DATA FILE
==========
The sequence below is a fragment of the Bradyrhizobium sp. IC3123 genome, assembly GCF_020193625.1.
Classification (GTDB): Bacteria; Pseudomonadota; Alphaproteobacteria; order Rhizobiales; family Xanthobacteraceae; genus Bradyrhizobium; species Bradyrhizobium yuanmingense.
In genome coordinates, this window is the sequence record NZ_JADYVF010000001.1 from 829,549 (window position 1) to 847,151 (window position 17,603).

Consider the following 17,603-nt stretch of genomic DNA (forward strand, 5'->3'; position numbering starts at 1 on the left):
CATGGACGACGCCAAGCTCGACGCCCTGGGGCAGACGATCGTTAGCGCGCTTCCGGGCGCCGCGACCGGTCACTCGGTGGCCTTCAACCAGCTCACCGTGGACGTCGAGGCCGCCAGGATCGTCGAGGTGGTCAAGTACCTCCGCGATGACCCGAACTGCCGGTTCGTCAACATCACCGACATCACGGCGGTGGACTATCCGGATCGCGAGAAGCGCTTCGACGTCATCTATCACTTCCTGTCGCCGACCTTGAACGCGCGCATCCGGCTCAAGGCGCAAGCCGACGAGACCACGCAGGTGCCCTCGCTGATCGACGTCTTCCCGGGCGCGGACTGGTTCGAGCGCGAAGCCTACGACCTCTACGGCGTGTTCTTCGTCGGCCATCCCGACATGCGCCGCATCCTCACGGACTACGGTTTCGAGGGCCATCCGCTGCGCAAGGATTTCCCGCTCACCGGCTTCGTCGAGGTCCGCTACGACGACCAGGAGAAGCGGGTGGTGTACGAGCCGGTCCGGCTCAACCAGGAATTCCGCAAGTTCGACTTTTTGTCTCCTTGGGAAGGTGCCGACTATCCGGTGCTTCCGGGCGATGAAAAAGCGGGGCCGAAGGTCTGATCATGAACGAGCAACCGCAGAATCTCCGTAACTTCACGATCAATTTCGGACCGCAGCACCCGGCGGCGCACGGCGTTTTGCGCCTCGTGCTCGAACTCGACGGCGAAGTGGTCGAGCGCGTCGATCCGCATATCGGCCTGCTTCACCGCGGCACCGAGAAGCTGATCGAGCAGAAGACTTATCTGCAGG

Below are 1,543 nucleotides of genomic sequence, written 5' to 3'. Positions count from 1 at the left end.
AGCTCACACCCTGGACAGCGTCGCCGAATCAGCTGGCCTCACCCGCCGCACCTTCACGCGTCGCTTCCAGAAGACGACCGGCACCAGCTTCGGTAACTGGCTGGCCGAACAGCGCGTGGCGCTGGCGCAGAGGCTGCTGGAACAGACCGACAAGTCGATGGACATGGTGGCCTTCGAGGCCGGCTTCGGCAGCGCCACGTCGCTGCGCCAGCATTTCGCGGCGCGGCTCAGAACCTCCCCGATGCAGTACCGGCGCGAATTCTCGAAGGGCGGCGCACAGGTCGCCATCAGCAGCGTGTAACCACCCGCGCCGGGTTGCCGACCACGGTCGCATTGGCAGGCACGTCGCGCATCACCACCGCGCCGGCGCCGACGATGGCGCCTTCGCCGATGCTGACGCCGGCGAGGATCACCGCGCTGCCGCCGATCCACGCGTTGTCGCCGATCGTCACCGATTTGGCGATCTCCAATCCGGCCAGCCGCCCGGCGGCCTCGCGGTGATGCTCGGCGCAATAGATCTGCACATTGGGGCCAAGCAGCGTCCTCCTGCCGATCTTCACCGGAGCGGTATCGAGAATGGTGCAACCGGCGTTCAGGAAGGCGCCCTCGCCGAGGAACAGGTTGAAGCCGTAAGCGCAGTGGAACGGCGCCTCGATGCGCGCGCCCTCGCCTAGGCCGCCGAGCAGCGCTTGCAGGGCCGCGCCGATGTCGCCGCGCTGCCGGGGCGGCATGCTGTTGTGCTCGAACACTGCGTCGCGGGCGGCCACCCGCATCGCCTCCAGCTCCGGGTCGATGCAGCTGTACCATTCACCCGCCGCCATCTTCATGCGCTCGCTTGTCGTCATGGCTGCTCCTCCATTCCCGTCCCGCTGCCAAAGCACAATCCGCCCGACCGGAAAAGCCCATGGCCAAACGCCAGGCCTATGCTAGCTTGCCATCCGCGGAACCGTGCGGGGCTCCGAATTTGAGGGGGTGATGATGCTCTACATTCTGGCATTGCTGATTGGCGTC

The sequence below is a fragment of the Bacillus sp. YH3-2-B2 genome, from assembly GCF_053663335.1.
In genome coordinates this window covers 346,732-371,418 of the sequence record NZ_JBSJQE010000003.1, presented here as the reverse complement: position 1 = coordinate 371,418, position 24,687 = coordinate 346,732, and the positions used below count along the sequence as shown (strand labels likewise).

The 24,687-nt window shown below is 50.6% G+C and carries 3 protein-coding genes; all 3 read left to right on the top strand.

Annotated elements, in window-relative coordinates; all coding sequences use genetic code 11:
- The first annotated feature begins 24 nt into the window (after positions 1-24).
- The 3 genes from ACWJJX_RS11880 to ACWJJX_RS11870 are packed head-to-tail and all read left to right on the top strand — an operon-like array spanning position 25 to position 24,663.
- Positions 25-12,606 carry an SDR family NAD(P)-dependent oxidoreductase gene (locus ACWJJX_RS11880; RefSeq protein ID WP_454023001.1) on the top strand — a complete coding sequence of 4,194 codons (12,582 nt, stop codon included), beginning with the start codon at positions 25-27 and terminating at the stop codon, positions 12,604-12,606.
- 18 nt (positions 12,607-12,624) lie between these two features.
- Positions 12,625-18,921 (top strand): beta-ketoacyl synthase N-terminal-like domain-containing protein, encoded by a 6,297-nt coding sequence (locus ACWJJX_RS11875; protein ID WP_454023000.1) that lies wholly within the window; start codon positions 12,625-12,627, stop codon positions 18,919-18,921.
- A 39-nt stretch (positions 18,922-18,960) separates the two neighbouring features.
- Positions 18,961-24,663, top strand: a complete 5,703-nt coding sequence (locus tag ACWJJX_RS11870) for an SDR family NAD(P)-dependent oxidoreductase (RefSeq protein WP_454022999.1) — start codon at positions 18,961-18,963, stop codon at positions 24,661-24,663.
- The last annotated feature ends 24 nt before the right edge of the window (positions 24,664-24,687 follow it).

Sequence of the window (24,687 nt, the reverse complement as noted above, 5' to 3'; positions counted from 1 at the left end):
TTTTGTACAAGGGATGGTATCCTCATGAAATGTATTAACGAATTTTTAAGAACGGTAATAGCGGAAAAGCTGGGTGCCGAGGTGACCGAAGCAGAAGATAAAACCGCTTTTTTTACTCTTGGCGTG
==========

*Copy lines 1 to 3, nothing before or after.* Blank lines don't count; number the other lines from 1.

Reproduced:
The sequence below is a fragment of the Bradyrhizobium sp. IC3123 genome, assembly GCF_020193625.1.
Classification (GTDB): Bacteria; Pseudomonadota; Alphaproteobacteria; order Rhizobiales; family Xanthobacteraceae; genus Bradyrhizobium; species Bradyrhizobium yuanmingense.
In genome coordinates, this window is the sequence record NZ_JADYVF010000001.1 from 829,549 (window position 1) to 847,151 (window position 17,603).